All in all, it was a pretty exciting day that kept me on my toes every second! It wasn’t exactly the day we had planned, but hopefully everyone learned a bit and enjoyed the sense of accomplishment after a difficult challenge.
The last day I found myself leading a group with Warren, another New Yorker. We had charge of a group of 10 who were pretty sure, but not entirely sure, that they wanted to experienced some rough water. Again, it was a pretty mixed bag of confidence levels but the conditions permitted a few more options than the previous day. We traveled along the west coast to Penrhyn Mawr and played among the rocky outcroppings along the way.
When the tide began flooding, the tide race began to develop and some members of the group were loving playing in it while others were a bit nervous. The waves were quite big in places, but very manageable in others. The huge challenge when playing in a tide race is simply keeping track of 10 people! With the current running fast, a capsized paddler can vanish out of sight among the waves very quickly! We had one swimmer, but I was close by and sorted it out quickly. Roz had a dramatic ride on a big wave that ended with her boat vertical and half out of the water. She rolled up though and went back for more!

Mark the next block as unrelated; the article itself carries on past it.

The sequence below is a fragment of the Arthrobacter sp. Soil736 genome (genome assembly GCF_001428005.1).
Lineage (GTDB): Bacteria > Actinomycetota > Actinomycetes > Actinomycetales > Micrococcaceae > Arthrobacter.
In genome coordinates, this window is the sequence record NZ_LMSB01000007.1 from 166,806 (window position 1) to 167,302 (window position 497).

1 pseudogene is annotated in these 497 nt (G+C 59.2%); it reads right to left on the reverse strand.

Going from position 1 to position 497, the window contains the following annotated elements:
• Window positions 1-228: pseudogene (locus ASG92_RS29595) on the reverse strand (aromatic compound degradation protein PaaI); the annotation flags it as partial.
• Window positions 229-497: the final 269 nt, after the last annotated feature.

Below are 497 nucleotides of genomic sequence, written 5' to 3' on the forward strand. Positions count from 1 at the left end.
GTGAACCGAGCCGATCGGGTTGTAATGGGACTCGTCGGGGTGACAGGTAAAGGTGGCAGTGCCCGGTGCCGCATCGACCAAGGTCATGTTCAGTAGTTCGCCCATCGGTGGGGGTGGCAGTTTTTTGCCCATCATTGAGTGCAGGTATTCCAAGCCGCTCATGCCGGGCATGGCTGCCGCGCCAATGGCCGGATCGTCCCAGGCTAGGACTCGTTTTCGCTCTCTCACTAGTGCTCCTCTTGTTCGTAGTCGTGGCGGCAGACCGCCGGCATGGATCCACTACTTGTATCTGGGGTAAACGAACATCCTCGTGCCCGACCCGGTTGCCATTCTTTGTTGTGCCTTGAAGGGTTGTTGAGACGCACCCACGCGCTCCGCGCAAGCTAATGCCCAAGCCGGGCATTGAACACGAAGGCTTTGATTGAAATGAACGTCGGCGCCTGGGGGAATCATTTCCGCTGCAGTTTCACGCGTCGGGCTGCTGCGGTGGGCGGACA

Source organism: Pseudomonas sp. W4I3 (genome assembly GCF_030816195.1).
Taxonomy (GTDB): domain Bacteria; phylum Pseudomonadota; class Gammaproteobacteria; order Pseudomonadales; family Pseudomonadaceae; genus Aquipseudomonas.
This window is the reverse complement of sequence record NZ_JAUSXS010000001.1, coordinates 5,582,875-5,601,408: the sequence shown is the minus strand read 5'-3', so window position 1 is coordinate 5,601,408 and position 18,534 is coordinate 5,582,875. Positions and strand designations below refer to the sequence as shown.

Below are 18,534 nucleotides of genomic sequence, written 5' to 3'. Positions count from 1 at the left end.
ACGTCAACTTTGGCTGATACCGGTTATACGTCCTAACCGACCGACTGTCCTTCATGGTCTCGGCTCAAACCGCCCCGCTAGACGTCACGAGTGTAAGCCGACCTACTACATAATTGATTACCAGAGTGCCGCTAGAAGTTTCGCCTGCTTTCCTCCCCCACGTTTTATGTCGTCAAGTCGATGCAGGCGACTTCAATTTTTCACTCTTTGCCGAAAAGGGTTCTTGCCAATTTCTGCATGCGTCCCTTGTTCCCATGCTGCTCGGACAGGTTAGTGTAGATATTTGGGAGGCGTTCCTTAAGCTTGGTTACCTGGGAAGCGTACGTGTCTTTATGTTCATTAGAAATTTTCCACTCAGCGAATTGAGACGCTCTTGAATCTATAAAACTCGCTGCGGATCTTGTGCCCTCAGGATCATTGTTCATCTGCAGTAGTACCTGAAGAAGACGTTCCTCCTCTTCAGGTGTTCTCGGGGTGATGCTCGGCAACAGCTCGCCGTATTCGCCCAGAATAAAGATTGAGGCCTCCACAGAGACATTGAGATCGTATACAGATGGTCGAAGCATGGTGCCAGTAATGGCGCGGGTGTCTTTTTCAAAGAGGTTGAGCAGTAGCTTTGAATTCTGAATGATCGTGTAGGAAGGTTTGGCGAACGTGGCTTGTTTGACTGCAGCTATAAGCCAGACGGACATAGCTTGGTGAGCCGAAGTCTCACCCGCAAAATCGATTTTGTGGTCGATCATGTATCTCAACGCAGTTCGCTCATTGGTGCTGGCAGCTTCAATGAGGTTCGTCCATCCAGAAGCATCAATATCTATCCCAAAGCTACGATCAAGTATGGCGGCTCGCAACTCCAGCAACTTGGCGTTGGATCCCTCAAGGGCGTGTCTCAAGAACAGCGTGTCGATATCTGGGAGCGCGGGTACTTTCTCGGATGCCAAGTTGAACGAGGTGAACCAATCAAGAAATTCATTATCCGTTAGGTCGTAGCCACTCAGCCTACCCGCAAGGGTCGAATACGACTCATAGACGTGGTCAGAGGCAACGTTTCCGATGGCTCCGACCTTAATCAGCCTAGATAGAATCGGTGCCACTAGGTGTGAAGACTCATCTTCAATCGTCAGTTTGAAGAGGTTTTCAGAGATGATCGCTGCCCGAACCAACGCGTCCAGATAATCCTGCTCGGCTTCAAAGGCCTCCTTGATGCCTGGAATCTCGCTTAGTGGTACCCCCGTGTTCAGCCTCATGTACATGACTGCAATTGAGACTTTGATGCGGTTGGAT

We ended the day tuning up Eskimo rolls and Rebecca was chuffed to get 6 or 7 rolls in a row. She told me she’d been working on it all summer and had stumped every coach in her club. I’m pleased to say it took me 5 minutes to sort her out! I had the easy part though - the other coaches did all the hard work, but it earned me a pint in the pub!
Today I’m catching up on some work that’s been piling up. It’s rainy again and very cold – snow and a downpour of hail this morning. It’s nice to be warm and dry today!